Dr. Travell and Simons says, “it’s a hyper irritable spot in skeletal muscle that is associated with a hypersensitive palpable nodule”. Let’s make this simple to understand. Let’s imagine that you’re grumpy and you don’t want anyone near you, you cross your arms, coward forward and are just unhappy, that’s a trigger point. For whatever reason, that spot appears unhappy and it gets that increased tension. If you stay in that position long enough, you will feel tight and stiff when you try to move positions.
This often happens where the nerve and muscle meet. In many cases the surrounding nerve will be affected and fascial layers tend to thicken around the affected area. Why does this happen? When you stay in that position long enough, you lose the ability for your fascial layers to slide and glide past themselves.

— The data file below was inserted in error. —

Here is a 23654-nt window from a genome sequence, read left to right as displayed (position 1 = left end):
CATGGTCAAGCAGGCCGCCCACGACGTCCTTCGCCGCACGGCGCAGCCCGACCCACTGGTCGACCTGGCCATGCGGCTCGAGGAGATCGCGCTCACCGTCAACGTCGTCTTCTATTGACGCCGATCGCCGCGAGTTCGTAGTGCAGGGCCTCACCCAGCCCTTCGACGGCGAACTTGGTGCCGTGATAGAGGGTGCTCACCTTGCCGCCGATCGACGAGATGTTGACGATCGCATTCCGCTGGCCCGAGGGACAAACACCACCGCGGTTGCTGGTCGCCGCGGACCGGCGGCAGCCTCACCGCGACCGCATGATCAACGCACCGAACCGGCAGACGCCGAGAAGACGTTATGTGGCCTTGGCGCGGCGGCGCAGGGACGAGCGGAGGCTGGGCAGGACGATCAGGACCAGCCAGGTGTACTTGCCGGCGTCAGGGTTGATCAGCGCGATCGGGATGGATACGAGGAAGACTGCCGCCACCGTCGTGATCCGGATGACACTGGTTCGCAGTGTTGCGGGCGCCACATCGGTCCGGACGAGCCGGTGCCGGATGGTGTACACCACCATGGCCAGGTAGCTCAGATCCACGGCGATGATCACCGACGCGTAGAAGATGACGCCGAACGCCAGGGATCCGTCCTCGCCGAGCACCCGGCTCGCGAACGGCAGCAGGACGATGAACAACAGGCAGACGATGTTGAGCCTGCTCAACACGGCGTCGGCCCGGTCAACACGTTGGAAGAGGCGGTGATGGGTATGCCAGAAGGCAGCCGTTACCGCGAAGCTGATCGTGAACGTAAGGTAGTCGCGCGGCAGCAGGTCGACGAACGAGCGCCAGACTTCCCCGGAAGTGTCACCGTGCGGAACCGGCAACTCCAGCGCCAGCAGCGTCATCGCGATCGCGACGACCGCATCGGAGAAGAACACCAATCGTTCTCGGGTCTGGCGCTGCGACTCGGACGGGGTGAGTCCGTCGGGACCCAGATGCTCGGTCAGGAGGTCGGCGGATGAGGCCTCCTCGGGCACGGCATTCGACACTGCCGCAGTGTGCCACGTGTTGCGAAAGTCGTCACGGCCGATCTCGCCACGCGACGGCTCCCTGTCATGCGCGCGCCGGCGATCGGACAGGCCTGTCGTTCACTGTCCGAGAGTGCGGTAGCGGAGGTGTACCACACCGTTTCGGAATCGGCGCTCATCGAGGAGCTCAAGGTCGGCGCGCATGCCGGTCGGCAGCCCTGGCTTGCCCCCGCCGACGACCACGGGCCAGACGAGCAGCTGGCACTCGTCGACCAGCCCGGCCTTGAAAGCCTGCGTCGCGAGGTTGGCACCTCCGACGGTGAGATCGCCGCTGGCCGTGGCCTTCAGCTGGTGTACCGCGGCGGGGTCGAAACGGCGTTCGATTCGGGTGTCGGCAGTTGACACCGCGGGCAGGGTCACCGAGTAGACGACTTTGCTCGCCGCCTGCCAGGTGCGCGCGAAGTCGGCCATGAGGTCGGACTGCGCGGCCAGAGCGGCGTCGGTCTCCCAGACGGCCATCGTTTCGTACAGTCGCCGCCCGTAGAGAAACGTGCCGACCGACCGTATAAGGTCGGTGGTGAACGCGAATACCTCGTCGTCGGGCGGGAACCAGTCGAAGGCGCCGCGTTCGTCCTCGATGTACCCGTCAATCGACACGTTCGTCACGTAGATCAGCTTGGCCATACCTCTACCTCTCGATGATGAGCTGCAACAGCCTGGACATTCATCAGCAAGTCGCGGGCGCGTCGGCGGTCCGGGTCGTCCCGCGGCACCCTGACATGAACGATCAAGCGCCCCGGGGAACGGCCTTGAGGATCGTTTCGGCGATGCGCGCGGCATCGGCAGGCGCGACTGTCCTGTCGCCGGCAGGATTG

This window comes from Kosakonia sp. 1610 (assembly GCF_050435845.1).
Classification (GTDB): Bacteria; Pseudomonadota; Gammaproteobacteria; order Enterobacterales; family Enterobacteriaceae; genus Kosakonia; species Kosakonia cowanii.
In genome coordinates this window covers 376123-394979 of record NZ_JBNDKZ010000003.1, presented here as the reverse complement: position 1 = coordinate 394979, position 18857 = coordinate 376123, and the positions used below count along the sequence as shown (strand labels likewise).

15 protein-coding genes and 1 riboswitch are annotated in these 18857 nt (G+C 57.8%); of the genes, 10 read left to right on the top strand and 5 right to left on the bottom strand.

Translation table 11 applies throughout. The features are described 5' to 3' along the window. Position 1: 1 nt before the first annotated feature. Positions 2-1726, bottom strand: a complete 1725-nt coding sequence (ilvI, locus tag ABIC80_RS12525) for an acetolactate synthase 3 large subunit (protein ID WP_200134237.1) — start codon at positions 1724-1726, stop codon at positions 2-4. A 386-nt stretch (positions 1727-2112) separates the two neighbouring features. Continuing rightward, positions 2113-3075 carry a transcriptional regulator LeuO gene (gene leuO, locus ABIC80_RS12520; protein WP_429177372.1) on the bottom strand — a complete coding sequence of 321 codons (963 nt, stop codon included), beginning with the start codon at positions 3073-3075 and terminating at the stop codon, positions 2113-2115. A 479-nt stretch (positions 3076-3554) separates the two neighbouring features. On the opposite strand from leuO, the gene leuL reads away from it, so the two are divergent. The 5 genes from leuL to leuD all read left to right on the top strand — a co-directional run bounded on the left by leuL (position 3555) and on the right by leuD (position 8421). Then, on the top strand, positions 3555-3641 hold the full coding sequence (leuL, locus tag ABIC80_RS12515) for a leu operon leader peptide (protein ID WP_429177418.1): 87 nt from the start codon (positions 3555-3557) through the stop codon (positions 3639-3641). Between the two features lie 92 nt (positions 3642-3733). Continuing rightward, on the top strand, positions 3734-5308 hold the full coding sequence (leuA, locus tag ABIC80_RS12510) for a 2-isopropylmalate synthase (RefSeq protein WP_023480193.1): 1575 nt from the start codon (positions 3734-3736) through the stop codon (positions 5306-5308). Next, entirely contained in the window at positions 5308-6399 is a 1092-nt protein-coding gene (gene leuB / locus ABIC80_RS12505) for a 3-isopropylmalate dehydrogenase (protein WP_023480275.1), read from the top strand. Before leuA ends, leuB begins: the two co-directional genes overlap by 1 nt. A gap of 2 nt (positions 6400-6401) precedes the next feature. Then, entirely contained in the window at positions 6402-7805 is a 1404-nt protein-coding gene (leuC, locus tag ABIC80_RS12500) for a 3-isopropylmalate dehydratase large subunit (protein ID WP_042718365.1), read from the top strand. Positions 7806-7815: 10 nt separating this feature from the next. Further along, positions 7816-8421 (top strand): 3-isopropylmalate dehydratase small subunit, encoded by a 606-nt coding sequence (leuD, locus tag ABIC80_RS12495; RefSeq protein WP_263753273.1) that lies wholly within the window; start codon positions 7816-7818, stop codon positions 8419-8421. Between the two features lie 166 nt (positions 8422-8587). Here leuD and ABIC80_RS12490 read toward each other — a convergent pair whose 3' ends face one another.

How do we fix that?
Well, often we need to look at the surrounding areas. 9/10 times where you think the pain is, it’s not. That trigger point you’re feeling is picking up the slack for something somewhere else that is not working properly. Whatever that area is, it isn’t doing its job, so the surrounding areas must work harder to compensate. The easiest way to impart stability in an area is to take away mobility from somewhere else. We need to treat the cause, not the painful spot. If we keep treating the pain without addressing why the pain is happening, then the pain is just going to keep coming back. That’s not to say you shouldn’t treat the painful spot because you should, you need to calm it down, make it happy before treating the cause. Like firefighters, they control the fire and work to determine the cause so they can prevent it from happening again.